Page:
Pembrokeshire council also insisted its pension payment policy was lawful.

Reacting to the report, deputy leader Rob Lewis said: "While I note the auditor's views in relation to the decision taken, I am pleased he has concluded the council could take a lawful decision once a number of procedural matters have been addressed."


Janet Finch-Saunders, the Welsh Conservatives' shadow minister for local government, said: "These reports are further evidence of the need for a Wales-wide review of senior pay in Welsh local authorities, which is out of control and failing to deliver value for money for hardworking families."

She told BBC Good Morning Wales: "We do have some excellent local authorities, but this has cast a shadow now over... our chief executives, who do work within their remit in an honest and transparent manner.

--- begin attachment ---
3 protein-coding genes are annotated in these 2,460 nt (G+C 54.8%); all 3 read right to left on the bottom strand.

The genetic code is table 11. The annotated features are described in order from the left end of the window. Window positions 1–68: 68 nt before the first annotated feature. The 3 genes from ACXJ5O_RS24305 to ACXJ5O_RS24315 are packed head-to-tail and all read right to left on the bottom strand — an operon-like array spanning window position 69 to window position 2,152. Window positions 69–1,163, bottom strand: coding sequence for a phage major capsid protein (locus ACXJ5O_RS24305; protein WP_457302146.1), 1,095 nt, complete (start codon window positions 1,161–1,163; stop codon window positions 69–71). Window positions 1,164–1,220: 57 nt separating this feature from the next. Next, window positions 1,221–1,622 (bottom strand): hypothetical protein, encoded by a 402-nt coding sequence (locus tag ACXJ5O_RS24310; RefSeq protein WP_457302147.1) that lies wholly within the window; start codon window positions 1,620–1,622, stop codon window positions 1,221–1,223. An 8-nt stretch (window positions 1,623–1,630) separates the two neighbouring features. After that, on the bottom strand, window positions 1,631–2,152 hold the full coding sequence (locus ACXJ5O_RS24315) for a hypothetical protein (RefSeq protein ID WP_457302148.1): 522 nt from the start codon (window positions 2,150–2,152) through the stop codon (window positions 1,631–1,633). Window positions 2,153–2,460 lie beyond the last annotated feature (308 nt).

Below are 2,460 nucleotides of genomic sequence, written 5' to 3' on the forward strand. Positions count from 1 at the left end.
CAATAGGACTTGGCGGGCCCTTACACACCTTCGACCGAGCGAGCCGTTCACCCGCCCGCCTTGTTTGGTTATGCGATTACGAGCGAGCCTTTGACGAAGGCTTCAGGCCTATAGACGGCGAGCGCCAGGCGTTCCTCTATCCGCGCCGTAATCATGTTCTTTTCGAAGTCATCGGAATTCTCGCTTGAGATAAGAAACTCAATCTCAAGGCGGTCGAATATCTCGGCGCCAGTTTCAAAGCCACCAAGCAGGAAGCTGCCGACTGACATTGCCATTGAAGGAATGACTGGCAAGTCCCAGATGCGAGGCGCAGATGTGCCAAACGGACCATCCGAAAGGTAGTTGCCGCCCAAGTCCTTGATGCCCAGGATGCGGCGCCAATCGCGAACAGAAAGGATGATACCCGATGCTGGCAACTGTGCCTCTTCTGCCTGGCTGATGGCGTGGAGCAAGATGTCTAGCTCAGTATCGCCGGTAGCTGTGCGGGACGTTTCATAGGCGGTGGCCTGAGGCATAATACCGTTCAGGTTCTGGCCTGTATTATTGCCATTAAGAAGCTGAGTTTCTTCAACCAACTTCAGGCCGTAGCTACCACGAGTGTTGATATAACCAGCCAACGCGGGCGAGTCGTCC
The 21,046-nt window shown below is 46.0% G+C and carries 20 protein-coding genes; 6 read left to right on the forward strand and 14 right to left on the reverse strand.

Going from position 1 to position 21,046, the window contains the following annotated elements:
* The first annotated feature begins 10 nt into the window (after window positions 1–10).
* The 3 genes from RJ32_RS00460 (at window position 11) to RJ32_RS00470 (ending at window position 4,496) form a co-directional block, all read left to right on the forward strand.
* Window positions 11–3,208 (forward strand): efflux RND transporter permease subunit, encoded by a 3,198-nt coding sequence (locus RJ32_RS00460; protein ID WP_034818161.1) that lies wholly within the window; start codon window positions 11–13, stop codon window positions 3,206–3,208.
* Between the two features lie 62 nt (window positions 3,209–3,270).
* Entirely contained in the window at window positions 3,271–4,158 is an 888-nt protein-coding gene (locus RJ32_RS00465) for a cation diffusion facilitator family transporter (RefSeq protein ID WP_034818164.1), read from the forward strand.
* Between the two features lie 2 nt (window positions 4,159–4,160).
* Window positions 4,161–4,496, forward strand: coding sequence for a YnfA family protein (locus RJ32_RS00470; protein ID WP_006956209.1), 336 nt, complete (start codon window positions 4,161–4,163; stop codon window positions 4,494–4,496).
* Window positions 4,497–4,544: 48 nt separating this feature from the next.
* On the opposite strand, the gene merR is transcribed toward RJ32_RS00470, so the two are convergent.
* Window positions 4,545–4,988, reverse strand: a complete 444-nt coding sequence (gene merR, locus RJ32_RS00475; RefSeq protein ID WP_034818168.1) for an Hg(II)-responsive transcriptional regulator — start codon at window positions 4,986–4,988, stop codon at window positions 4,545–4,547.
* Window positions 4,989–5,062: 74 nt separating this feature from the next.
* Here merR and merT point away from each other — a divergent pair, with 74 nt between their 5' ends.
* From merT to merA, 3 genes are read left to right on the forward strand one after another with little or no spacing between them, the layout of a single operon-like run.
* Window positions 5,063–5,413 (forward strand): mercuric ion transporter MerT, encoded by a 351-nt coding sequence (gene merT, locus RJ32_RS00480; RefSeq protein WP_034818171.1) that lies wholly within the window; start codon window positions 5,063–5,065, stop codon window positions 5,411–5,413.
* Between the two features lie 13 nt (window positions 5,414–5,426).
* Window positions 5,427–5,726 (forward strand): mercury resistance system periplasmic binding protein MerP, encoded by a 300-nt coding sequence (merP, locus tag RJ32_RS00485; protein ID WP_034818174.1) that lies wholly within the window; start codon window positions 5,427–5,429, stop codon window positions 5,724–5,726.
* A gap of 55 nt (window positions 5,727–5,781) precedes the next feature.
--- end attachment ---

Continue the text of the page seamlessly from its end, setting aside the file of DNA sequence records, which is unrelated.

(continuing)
"As to the consequences, it's time now for the chief executive Mark James to resign or, certainly, be instantly dismissed."

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Media captionAnthony Barrett, who wrote the report, spoke to Good Morning Wales

Meanwhile, Plaid Cymru called for councillors who approved Carmarthenshire's pension and libel case payments to resign.

Rhodri Glyn Thomas, the party's AM for Carmarthenshire East and Dinefwr, has also called for Mr James to quit.

He added: "This is a very dark day for Carmarthenshire, a dark day for democracy in Carmarthenshire, and is an example of what happens when you have a very weak executive and a council controlled by powerful unelected officers."

The chair of the public accounts committee, Darren Millar, said the reports showed both councils had fallen well below expected standards.

The committee will now consider these findings as part of a wider inquiry into senior managers' pay in the Welsh public sector.

Dyfed-Powys Police said it was "aware of the reports" and "whilst the matter hasn't been referred to us, we are in discussions with the auditor and will be making an assessment in relation to any appropriate action by the police".